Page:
reliance on categories important to the members of the community
    correlations with variants reveal these categories, and how they’re related to one another
  • 19. ethnicity & LVC
    Third Wave argumentation
    ethnographic methods
    linguistic variables are part of speakers’ own construction of (ethnic) identities and categories
    linguistic variables are just one set of social practices, part of whole combined styles
    correlations between ethnic categories and linguistic variables provide a window into how ethnic identities are constructed
  • 20. Current Studies
  • 21. Studies in the UK
    Historically less focus on ethnicity compared to linguistics in North America
    Increasing interest, especially in London
    Shifts and increases in immigration
    WWII & related economic pressures
    Majority EU immigrants, but (more) saliently immigrants from former colonies
  • 22. Foreign-born population: by ethnic group, April 2001, UK
    UK born in 2001: 92% White
    Foreign born in UK in 2001: 53% White
    http://www.statistics.gov.uk/CCI/nugget.asp?ID=1312&Pos=1&ColRank=2&Rank=480
  • 23. The non-White population: by ethnic group, April 2001, UK
    http://www.statistics.gov.uk/CCI/nugget.asp?ID=764&Pos=2&ColRank=2&Rank=224
  • 24. Sharma 2009: London Asians
    Some London communities are > 75% South Asian
    Southall: one of these; primarily Punjabi-heritage
  • 25. Sharma 2009
    Lx variable
    /t/-retroflection (as well as glottalization, and vocalic variables)
    3 groups
    Gen 1 (all ages)
    Gen 2-mid & Gen 2-young
    Contrasting social conditions & ethnic experiences in London
  • 26. Sharma 2009: Word position
    • Competence of Punjabi English in Gen 2-mid
    • 27. (Also, competence of British English in Gen 2-mid; so adual competence group, maintaining both systems; greater use of style shifting.)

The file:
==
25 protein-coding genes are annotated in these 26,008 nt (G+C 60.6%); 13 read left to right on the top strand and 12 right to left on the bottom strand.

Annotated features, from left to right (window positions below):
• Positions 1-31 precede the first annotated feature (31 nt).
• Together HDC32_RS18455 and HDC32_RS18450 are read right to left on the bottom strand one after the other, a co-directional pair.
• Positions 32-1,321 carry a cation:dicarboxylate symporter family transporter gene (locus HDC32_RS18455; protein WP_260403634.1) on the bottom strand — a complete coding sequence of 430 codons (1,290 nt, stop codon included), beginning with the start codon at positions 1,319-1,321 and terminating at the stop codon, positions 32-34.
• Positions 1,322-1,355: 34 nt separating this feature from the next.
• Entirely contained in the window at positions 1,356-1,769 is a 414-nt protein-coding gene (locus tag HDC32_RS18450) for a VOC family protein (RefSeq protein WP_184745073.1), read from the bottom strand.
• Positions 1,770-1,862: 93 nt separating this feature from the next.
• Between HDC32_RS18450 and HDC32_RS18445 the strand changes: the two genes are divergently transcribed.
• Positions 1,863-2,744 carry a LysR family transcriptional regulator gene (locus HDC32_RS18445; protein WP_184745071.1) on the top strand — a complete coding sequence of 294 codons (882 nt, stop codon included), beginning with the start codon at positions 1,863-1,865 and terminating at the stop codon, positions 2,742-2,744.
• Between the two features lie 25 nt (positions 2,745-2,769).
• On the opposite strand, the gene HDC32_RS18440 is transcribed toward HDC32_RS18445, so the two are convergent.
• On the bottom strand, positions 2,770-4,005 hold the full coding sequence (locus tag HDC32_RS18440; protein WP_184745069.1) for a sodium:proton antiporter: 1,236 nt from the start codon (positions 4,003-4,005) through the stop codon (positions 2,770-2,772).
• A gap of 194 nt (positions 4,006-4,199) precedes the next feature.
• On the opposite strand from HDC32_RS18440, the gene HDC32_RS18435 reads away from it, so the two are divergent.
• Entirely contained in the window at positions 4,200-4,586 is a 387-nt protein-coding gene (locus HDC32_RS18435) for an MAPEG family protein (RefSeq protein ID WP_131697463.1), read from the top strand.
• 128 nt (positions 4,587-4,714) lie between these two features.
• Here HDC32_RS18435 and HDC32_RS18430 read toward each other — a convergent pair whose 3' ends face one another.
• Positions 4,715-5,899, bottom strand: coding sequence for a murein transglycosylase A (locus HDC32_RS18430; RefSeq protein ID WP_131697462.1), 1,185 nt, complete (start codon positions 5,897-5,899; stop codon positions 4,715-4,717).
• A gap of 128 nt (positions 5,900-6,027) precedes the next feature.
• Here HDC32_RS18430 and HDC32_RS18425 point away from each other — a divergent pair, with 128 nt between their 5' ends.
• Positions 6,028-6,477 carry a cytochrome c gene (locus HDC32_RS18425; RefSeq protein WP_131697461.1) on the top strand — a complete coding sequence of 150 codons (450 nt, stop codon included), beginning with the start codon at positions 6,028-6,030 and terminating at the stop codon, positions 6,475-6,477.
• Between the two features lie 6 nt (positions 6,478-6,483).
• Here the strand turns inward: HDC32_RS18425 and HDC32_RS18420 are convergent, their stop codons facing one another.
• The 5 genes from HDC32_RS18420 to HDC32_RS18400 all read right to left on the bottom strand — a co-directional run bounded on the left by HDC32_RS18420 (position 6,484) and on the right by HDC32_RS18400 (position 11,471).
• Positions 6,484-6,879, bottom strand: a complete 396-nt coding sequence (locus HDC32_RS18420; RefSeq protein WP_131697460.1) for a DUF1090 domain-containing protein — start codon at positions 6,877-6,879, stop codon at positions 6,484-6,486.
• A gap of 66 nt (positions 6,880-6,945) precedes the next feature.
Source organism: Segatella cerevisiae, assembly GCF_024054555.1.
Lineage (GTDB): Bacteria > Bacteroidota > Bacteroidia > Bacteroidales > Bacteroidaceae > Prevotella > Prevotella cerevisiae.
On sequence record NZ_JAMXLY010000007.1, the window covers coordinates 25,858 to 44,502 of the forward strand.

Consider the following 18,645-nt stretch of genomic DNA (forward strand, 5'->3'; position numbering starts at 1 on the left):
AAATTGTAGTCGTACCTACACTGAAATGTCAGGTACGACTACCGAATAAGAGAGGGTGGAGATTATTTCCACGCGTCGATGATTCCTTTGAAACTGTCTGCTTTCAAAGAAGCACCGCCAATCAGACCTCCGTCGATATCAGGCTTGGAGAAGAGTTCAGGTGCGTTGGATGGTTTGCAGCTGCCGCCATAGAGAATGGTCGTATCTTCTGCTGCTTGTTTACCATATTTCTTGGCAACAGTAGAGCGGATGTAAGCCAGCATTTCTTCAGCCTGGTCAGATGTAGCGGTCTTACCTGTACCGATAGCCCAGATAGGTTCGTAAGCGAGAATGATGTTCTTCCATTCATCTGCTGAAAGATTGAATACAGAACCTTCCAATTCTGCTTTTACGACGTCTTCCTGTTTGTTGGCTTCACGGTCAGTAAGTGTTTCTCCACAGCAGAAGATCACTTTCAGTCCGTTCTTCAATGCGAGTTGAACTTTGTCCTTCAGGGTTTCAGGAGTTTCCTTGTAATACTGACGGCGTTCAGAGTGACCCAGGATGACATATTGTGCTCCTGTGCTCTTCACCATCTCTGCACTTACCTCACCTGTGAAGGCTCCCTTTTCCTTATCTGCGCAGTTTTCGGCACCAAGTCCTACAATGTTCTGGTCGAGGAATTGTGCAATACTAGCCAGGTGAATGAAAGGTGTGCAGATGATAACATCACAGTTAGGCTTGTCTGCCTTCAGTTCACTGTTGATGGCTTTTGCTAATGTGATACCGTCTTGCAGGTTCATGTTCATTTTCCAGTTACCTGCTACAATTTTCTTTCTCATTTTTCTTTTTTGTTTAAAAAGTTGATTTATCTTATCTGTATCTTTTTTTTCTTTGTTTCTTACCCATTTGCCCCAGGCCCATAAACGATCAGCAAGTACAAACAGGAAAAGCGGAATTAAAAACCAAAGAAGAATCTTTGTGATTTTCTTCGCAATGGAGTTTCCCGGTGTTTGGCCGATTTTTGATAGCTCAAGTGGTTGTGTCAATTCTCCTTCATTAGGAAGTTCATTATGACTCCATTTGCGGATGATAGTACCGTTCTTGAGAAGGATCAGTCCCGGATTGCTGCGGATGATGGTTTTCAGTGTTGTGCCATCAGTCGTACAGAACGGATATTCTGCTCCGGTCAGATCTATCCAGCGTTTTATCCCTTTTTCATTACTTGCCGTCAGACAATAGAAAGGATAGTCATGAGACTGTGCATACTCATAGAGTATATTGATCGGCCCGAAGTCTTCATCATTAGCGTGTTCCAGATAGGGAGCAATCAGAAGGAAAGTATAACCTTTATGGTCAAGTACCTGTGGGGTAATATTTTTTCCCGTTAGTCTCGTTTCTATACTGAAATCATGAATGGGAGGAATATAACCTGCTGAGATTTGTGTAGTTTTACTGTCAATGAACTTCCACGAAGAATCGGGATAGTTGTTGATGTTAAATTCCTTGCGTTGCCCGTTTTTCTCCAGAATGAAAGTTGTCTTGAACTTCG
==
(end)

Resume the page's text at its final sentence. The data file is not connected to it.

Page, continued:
• 28. Gen 2-young reinterprets
    the Punjabi English
    feature as part of a new,
    young British Punjabi style
  • 29. Sharma 2009: Gender
    • Reinterpreted social meaning of Panjabi English feature has acquired a gendered meaning, too.
  • Sharma 2009: Context
    • Young Women still use retroflex-/t/ at home,
    • 30. a fact that would’ve been missed with traditional methods of data collection!
  • Studies in the US
  • 31. Studies in the US
    The non-white population: by ethnic group, est. 2006, U.S.
    (U.S. = 26% non-white, vs. 8% in the U.K.)
  • 32. Studies in the US
    Vast majority of work on African American English (and varieties of it)
    Increasing work on Spanish-influenced varieties of English (e.g., Chicano English) as well as U.S. varieties of Spanish
    Very little work on English LVC among Asian Americans (or among Native American Indians)
  • 33. Hall-Lew 2009: San Francisco Asians
    Chinese Americans: Largest & longest in-residence group of Asians in the U.S.
    Some San Francisco communities are > 50%
  • 34. Hall-Lew 2009
    The Sunset District:
    Asian (mostly Chinese)
    European (many Irish)
    Lx variables
    merger & fronting
    known features of California English
    30 people, ages 16-76
  • 35. Hall-Lew 2009
    The Merger of lot & thought:
    Enid, Chinese American, age 76: unmerged
    … we shop, we walk …
    Maya, Chinese & Filipino, age 24: merged
    … talk a lot …
  • 36. Hall-Lew 2009
    Merger:
    Enid, Chinese American, age 76: unmerged
    … we shop, we walk …
    Maya, Chinese & Filipino, age 24: merged
    … talk a lot …
  • 37. Hall-Lew 2009
    Merger:
    Enid, Chinese American, age 76: unmerged
    … we shop, we walk …
    Maya, Chinese & Filipino, age 24: merged
    … talk a lot …
  • 38.
  • 39. Hall-Lew 2009
    The Fronting of goat:
    April, European American, age 18
    … I kind of associate that …
    Monica, Chinese American, age 16
    … um, so Stern Grove has this like …
  • 40. Hall-Lew 2009
    Fronting:
    April, European American, age 18
    … I kind of associate that …
    Monica, Chinese American, age 16
    … um, so Stern Grove has this like …
  • 41. Hall-Lew 2009
    Fronting:
    April, European American, age 18
    … I kind of associate that …
    Monica, Chinese American, age 16
    … um, so Stern Grove has this uh rep …
  • 42.
  • 43. Other Current LVC Topics
    Pan-ethnic styles (e.g., MLE)
    Ethnic resources gaining broader social meanings, available for wider use
    Style-switching & the role of the interviewer
  • 44. A Promising LVC Topic
    Bi-/Multiethnic or Mixed Race identities
  • 45. Further Topics Beyond LVC
    • Language & Racism
    • 46. mock styles
    • 47. crossing & passing
    • 48. accent hallucination
    • 49. linguistic profiling
    Above variation
    discourse structure
    conversation structure
    Language contact
    Bi-/Multilingualism
    code-switching
  • 50. lauren.hall-lew@ell.ox.ac.uk